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ANDRE THE GIANT: CLOSER TO HEAVEN released to acclaim

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So one of the most recent releases in my career is the Andre the Giant graphic novel biography titled "Closer to Heaven." It is the first non-fiction graphic novel I've ever written and since I know there are pro wrestling fans on the OH, I figured I would share some good news with you all.

The graphic novel was released as the #1 new release on Amazon under wrestling biographies and it's almost a sell out on the distributor level.

If anyone is interested, here is a small compendium of the reviews the book has received:

http://comicbookroundup.com/comic-books/reviews/idw-publishing/andre-the-giant-closer-to-heaven/1

From Comic Wow website (10 out of 10 review):

"Easton gives us an "inside baseball" look at the world of professional wrestling through the eyes of one of its most iconic heroes. He shows us what goes on behind the scenes, the business, the promotions the real concerns, the fears, the ambitions, and the demons of these "superstars."

He then turns his eye to Andre's heart. Easton shows us that although Andre was gifted with great size and ability, he really wanted to be normal. He shows us that Andre understood both his virtues and his vices and that he managed in the end to come to peace with it all. Although the story ends with Andre's death, it is not a sad story. Andre's life did not end in self-pity and neither Andre nor Easton would want readers to pity the giant."

From AIPT website (10 out of 10 review):

"It?s hard to overemphasize how much I enjoyed reading Closer to Heaven. Andre the Giant is a fascinating character, mythologized by both wrestling fans and non-fans alike, but this book digs much deeper than the character to get at the soul of a man in a beautifully written, poignant way that will have you reflecting on your own mortality and pursuit of happiness. Backed up by stunning artwork, this is a can?t miss."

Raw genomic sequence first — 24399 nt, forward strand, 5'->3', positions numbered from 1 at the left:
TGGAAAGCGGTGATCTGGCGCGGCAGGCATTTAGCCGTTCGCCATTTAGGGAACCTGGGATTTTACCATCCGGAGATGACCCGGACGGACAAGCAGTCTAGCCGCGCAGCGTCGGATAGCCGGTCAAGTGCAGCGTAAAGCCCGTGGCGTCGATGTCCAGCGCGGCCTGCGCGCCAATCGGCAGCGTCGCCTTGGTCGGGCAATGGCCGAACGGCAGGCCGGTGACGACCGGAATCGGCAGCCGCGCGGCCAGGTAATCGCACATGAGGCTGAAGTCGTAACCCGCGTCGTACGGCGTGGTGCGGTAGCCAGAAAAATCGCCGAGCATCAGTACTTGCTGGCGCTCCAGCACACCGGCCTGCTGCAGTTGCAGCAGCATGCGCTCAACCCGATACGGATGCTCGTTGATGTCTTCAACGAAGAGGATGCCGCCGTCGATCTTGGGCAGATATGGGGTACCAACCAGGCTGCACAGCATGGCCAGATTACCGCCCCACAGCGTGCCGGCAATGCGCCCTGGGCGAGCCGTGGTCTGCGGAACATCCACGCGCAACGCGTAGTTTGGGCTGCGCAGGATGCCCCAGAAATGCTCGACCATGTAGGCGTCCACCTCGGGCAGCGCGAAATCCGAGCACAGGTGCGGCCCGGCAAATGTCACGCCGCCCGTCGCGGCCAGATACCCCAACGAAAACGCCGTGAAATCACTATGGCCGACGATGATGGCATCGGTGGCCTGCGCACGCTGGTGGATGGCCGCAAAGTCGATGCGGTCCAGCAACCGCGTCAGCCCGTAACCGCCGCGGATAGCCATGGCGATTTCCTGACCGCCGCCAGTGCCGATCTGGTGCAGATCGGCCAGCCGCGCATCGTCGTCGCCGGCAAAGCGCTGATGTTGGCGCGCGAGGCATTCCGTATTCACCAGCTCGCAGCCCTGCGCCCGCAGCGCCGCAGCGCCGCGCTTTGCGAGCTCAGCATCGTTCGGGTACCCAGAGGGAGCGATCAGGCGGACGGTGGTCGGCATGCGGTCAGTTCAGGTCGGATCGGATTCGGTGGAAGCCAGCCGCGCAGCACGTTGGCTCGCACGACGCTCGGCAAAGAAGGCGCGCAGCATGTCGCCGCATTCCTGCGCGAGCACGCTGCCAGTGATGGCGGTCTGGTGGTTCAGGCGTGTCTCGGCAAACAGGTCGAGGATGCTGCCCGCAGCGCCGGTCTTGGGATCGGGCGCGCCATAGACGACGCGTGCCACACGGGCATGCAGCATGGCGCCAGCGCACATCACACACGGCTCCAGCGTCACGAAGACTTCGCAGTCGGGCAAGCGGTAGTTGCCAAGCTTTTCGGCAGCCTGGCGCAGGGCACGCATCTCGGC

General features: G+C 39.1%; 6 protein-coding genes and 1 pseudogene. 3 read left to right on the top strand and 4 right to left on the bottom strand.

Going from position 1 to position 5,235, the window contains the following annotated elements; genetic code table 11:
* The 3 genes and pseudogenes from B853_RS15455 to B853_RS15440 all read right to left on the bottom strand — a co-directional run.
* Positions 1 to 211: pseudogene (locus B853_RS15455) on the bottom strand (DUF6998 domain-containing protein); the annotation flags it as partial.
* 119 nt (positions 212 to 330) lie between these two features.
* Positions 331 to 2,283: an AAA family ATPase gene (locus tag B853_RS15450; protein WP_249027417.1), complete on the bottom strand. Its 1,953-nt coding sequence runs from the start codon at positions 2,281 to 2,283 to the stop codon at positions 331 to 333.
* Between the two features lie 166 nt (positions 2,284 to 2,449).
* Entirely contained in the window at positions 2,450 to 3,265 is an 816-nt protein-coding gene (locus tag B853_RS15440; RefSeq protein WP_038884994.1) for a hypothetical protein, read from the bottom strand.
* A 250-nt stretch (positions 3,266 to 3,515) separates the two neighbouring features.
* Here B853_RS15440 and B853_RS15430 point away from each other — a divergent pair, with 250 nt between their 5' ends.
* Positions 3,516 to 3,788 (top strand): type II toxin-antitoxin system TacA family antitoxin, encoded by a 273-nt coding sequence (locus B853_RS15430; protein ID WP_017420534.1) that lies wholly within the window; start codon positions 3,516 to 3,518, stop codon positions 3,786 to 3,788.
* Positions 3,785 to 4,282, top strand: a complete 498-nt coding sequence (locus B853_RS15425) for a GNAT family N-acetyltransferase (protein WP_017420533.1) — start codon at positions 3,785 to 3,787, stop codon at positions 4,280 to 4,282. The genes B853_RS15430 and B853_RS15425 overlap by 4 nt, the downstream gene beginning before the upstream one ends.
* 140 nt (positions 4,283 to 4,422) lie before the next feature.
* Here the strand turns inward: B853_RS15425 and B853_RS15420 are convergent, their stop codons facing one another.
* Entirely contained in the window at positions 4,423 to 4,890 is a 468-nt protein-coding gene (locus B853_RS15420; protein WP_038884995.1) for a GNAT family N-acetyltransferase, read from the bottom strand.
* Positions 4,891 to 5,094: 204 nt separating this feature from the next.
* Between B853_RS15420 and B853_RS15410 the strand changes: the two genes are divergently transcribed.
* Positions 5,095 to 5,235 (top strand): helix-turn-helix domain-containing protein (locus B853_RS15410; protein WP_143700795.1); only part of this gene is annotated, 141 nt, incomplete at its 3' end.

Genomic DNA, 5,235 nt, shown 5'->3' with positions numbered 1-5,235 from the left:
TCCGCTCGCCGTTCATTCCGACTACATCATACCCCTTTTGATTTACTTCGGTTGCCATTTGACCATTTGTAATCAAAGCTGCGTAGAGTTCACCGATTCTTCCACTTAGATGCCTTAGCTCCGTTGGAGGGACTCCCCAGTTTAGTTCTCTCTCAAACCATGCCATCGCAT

From Black Nerd Problem's website (9.5 out of 10 review):

"From a reader?s perspective Brandon Easton?s Andre occupies an almost mystical space between flawed human and wise narrator, yet the balance never fully tips one way or the other. Admittedly the poignant quote that begins the book made me nervous for how heavy-handed this tale could become but Easton maintains a firm grip throughout on simplistic and believable language. Rhythmically I was surprised to find how sharply thematic lines like, ?I ceased being a human. I became an immoveable object? fit so neatly next to wild descriptions of wrestling maneuvers. Cliche as it may sound, there?s an art to the words that occasionally feels downright poetic. Similarly, Easton?s pacing between dialogue and narration is near seamless; every page seems planned down to the very meter of its syllables and sentence lengths, all while continuing to honor the actual life portrayed."

There are many other reviews but I just wanted to share this with interested parties. I hope some of you check it out if so inclined.

Hope everyone had a happy Thanksgiving holiday.

MSK

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